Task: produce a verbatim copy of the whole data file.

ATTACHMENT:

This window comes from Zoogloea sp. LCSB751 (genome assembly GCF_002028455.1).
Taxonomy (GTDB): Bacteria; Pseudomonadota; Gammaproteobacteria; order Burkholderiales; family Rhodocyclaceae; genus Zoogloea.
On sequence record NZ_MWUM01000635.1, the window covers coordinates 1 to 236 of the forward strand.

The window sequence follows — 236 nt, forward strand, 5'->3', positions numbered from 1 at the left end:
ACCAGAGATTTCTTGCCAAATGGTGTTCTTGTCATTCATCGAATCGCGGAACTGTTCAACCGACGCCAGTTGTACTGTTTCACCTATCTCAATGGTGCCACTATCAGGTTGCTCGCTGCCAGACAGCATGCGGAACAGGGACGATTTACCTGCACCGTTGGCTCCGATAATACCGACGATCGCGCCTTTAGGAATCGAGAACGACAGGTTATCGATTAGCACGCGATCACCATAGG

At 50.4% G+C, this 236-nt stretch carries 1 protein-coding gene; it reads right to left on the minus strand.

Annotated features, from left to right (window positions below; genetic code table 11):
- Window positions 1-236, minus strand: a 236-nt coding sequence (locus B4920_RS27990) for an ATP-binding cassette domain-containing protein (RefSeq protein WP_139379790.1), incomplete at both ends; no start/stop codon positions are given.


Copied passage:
This window comes from Zoogloea sp. LCSB751 (genome assembly GCF_002028455.1).
Taxonomy (GTDB): Bacteria; Pseudomonadota; Gammaproteobacteria; order Burkholderiales; family Rhodocyclaceae; genus Zoogloea.
On sequence record NZ_MWUM01000635.1, the window covers coordinates 1 to 236 of the forward strand.

The window sequence follows — 236 nt, forward strand, 5'->3', positions numbered from 1 at the left end:
ACCAGAGATTTCTTGCCAAATGGTGTTCTTGTCATTCATCGAATCGCGGAACTGTTCAACCGACGCCAGTTGTACTGTTTCACCTATCTCAATGGTGCCACTATCAGGTTGCTCGCTGCCAGACAGCATGCGGAACAGGGACGATTTACCTGCACCGTTGGCTCCGATAATACCGACGATCGCGCCTTTAGGAATCGAGAACGACAGGTTATCGATTAGCACGCGATCACCATAGG

At 50.4% G+C, this 236-nt stretch carries 1 protein-coding gene; it reads right to left on the minus strand.

Annotated features, from left to right (window positions below; genetic code table 11):
- Window positions 1-236, minus strand: a 236-nt coding sequence (locus B4920_RS27990) for an ATP-binding cassette domain-containing protein (RefSeq protein WP_139379790.1), incomplete at both ends; no start/stop codon positions are given.